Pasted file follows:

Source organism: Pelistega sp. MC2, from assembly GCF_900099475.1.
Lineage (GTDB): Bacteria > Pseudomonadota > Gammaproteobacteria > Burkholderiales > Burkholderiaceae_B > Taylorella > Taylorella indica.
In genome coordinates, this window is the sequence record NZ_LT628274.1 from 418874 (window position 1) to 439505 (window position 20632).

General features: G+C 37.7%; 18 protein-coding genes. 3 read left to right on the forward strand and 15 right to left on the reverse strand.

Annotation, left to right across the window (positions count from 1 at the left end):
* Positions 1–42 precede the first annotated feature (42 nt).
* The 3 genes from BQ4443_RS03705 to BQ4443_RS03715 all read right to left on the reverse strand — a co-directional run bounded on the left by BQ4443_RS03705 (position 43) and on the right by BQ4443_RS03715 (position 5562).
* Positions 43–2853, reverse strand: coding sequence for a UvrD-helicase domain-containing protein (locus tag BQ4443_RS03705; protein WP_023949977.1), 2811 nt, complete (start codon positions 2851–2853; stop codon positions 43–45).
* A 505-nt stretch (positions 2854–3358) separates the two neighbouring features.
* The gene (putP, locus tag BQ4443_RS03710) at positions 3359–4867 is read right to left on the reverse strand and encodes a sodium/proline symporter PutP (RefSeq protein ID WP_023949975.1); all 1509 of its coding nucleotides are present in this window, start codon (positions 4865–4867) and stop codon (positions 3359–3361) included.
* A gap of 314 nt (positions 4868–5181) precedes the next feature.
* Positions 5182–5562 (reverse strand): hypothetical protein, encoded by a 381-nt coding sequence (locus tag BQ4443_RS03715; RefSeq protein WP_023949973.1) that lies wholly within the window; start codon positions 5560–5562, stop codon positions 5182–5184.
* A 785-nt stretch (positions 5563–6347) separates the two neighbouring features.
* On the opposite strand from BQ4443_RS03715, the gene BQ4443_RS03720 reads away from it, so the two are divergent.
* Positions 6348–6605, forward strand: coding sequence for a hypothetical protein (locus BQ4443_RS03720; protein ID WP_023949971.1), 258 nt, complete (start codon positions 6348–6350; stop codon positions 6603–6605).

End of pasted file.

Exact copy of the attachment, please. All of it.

Source organism: Pelistega sp. MC2, from assembly GCF_900099475.1.
Lineage (GTDB): Bacteria > Pseudomonadota > Gammaproteobacteria > Burkholderiales > Burkholderiaceae_B > Taylorella > Taylorella indica.
In genome coordinates, this window is the sequence record NZ_LT628274.1 from 418874 (window position 1) to 439505 (window position 20632).

General features: G+C 37.7%; 18 protein-coding genes. 3 read left to right on the forward strand and 15 right to left on the reverse strand.

Annotation, left to right across the window (positions count from 1 at the left end):
* Positions 1–42 precede the first annotated feature (42 nt).
* The 3 genes from BQ4443_RS03705 to BQ4443_RS03715 all read right to left on the reverse strand — a co-directional run bounded on the left by BQ4443_RS03705 (position 43) and on the right by BQ4443_RS03715 (position 5562).
* Positions 43–2853, reverse strand: coding sequence for a UvrD-helicase domain-containing protein (locus tag BQ4443_RS03705; protein WP_023949977.1), 2811 nt, complete (start codon positions 2851–2853; stop codon positions 43–45).
* A 505-nt stretch (positions 2854–3358) separates the two neighbouring features.
* The gene (putP, locus tag BQ4443_RS03710) at positions 3359–4867 is read right to left on the reverse strand and encodes a sodium/proline symporter PutP (RefSeq protein ID WP_023949975.1); all 1509 of its coding nucleotides are present in this window, start codon (positions 4865–4867) and stop codon (positions 3359–3361) included.
* A gap of 314 nt (positions 4868–5181) precedes the next feature.
* Positions 5182–5562 (reverse strand): hypothetical protein, encoded by a 381-nt coding sequence (locus tag BQ4443_RS03715; RefSeq protein WP_023949973.1) that lies wholly within the window; start codon positions 5560–5562, stop codon positions 5182–5184.
* A 785-nt stretch (positions 5563–6347) separates the two neighbouring features.
* On the opposite strand from BQ4443_RS03715, the gene BQ4443_RS03720 reads away from it, so the two are divergent.
* Positions 6348–6605, forward strand: coding sequence for a hypothetical protein (locus BQ4443_RS03720; protein ID WP_023949971.1), 258 nt, complete (start codon positions 6348–6350; stop codon positions 6603–6605).